My hand on the door handle, I turned to call Mica.  Instead, I chortled my own words into a surprised gasp of “oh...hey...” The moose itself was looking right at me.

While it seemed to find my obliviousness curious, it did not find my speech reassuring.  It trotted away towards the eastern woodline, kindly sidestepping the asparagus patch.  From there, we watched each other obliquely.  I, for one, was trying to watch subtly, without staring.  Perhaps she was doing the same.  She seemed well-fed, and her coat thick.  The exception, though, being high on her withers.  There, significant bare spots were visible -  the result, I assumed, of rubbing herself against tree trunks trying to alleviate the persistence of winter ticks.

She nosed about, then turned and headed north, again staying just to the side of the now snow-free garden beds.  I whispered a thank-you.

As the afternoon went on, I finished pruning and spent the later hours splitting wood for fall.  The moose continued to come back and forth, and we cautiously shared the clearing for brief moments.  At times it was I who retreated to the cabin; other times it was she who double-backed to the woodline.  Eventually she trotted off, delicately picking a path along the old woods trail.

My own elation at bare ground, plant buds, and warm sun kept me outside to the dinner hour.  The moose, perhaps, in her own way, was experiencing her own pleasure in the coming of spring.

Spring is here! Time to prune your fruit trees, berry bushes, and ornamental shrubs! Time to design your garden! Time to purchase new nursery stock! Contact Beth via for your garden and orchard needs.


farm house

In many communal kitchens, may it be a hostel or a student dorm, postings are usually to be found; “Leave it nicer than when you came”, they read. That can be said to humans on earth too, to leave it better than it was.

In previous blogs I've mentioned the difference I see between the commonly used term “low-impact” and how I rather talk about “positive-impact.” Low impact is a pretty popular way of indicating an environmentally friendly approach, to not disturb and to be barely noticeable in the natural world. While all this is well intended and certainly better than many options, I like to think of what Dennis and I are doing here at the homestead as positive impact instead of low impact.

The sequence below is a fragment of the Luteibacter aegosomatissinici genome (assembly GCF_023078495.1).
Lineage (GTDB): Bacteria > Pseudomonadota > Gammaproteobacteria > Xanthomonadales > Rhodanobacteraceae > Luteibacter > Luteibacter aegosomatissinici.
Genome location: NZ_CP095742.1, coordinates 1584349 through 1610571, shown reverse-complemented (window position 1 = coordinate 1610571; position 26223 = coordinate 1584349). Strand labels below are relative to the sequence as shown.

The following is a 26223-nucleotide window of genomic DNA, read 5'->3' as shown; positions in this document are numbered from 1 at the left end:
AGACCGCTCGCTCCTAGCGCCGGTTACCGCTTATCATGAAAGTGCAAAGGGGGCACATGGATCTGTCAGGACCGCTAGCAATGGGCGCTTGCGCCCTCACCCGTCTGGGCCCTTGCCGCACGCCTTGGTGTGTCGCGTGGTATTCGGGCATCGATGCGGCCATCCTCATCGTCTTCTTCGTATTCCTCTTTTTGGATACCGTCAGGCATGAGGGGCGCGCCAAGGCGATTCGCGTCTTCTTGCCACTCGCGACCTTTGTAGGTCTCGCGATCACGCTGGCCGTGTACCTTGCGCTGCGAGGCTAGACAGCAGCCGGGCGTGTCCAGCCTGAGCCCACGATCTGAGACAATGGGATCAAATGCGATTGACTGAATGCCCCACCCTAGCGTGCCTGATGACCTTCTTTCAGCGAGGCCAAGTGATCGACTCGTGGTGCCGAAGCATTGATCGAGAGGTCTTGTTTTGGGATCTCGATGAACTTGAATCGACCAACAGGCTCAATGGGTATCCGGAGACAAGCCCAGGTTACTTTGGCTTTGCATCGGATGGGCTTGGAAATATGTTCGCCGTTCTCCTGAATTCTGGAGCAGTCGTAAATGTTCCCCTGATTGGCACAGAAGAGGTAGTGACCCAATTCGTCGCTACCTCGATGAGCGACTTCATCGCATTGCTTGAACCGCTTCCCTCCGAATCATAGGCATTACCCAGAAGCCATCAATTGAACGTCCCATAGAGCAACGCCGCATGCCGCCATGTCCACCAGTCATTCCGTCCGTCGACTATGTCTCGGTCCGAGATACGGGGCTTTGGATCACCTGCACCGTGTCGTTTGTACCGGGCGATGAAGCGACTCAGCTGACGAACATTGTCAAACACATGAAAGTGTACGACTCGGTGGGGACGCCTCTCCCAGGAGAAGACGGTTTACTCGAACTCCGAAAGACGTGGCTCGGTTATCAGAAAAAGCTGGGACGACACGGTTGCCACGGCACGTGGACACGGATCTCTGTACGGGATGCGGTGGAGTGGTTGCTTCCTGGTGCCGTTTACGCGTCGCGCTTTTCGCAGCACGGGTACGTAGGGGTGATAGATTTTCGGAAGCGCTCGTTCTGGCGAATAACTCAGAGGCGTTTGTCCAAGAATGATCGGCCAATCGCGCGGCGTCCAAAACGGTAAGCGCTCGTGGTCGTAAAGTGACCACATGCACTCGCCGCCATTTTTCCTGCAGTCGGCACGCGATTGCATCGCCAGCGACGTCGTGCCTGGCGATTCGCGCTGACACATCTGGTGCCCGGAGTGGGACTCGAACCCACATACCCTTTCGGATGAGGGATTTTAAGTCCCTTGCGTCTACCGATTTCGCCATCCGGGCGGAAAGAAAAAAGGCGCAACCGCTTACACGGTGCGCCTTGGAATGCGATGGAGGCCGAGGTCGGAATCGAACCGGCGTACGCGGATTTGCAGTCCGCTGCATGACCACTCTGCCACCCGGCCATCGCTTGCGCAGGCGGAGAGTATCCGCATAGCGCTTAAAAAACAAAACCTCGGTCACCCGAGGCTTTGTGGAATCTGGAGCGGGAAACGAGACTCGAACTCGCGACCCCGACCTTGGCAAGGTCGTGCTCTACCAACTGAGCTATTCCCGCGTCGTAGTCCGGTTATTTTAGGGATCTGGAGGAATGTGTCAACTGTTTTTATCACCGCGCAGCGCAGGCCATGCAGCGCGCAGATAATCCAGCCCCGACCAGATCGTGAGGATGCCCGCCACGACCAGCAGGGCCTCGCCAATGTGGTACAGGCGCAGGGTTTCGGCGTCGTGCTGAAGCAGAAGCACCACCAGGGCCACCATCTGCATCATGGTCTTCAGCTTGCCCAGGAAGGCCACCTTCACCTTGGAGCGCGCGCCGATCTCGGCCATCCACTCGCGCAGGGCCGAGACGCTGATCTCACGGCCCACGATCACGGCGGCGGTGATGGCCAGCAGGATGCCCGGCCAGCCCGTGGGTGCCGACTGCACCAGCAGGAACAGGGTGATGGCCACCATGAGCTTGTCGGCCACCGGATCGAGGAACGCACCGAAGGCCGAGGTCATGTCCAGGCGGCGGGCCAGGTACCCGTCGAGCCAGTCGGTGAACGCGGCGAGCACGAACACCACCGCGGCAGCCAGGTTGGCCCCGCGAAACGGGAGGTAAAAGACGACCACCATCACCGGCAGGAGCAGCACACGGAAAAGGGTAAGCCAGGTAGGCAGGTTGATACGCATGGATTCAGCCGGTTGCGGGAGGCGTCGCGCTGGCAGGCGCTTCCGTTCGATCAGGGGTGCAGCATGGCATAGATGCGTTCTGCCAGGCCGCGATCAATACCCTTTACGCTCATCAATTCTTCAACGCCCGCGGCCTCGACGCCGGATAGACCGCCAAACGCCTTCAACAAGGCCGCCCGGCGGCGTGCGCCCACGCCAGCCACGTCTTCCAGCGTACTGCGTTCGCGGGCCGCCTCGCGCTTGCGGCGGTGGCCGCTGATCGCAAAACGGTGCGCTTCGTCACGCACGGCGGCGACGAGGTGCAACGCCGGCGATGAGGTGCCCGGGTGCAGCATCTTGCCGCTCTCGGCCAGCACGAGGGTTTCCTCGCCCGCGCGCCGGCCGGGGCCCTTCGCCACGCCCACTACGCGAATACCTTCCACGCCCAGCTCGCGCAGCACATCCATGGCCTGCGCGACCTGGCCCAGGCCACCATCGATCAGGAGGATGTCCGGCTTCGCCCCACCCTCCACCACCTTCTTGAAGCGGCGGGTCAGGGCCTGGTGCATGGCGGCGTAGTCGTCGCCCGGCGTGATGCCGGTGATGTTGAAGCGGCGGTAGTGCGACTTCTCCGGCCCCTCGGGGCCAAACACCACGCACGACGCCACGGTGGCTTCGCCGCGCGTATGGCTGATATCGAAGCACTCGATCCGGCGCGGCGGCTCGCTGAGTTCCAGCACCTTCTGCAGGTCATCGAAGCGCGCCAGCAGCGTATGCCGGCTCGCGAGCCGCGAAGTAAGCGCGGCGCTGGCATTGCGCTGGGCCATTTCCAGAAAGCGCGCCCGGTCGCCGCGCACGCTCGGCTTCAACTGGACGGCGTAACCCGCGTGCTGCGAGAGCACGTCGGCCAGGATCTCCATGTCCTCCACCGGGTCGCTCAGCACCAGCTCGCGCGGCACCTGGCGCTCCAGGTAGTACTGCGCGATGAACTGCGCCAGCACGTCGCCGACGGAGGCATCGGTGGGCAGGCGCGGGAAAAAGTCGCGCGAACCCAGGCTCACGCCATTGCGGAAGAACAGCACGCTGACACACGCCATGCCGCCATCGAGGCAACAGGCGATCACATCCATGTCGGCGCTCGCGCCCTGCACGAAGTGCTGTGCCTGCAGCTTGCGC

To take an approach to nature as that humans' impact should be barely noticeable is to me to imply that humans' involvement in nature is destructive. It's easy to see where that notion comes from, humans has throughout history, and exponentially in recent time, been unfathomably destructive to nature, but that doesn't mean that that's all humans can be. Furthermore, to take the stand that human involvement in nature should be low impact is also to imply that we should be observers of nature rather than acting in nature, once again assuming that human's actions in nature are negative.

By living and working in nature, with nature, I believe that our surroundings here at the homestead are ecologically healthier, more diverse and vibrant than should we as humans not have been here. In a dense forest with pretty a low diversity of spices, the clearing made for our farm seems to open up for an abundance of life benefiting from the different ecology it offers. Deer and other mammals are drawn to it and owls use it as a hunting ground for mice and voles. We can encourage their presence by providing houses for them, since there are so few old and hollow trees of the right size around here. Our gardens feed many but us, birds for example, like the Red Robins passing through the area in the spring or the Blue Jays, that in September eat the seeds from the dried sunflowers I leave standing for them. Insects, bees and butterflies take advantage of the broad diversity of flowers, a diversity that would not exist on our land had we not created it. Rodents live around the edges of the garden, whether we like it or not, and there's a vast microbiology created by the compost and seaweed we fertilize with.

By promoting the few oaks growing on our land over the invasive balsam fir, we provide nutrient dense acorns for many living creatures and by clearing a white spruce stand to plant apple trees we increase plant diversity that once again provide feed for numerous insects, bees, butterflies and mammals, humans included.